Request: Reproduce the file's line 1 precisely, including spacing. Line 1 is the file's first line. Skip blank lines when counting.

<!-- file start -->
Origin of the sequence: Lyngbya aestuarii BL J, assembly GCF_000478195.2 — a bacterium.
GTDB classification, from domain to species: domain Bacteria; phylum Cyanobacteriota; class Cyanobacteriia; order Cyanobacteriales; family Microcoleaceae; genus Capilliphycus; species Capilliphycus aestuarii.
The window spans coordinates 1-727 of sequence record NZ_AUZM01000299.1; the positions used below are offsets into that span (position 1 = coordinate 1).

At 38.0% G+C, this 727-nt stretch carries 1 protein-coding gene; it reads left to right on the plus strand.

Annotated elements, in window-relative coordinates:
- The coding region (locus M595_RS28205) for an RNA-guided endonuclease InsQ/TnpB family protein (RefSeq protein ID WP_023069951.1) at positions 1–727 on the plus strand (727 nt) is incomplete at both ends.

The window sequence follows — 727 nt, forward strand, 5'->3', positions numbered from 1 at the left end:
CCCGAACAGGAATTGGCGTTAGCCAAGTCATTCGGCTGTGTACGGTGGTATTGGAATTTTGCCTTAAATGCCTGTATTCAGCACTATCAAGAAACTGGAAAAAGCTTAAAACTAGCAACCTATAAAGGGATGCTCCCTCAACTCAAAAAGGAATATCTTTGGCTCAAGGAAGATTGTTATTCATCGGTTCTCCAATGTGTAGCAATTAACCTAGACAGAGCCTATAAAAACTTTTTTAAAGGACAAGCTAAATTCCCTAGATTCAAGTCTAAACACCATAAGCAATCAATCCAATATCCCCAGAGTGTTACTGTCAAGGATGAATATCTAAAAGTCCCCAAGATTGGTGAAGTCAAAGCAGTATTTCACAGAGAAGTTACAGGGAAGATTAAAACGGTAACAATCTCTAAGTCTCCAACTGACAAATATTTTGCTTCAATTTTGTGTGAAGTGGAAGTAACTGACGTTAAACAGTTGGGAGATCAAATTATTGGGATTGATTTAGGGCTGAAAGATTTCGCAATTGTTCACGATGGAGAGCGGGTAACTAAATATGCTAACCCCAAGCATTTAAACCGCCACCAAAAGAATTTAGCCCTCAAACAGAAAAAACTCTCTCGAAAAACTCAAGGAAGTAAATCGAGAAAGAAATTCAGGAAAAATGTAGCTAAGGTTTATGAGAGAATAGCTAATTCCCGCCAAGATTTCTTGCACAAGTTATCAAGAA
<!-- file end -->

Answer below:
Origin of the sequence: Lyngbya aestuarii BL J, assembly GCF_000478195.2 — a bacterium.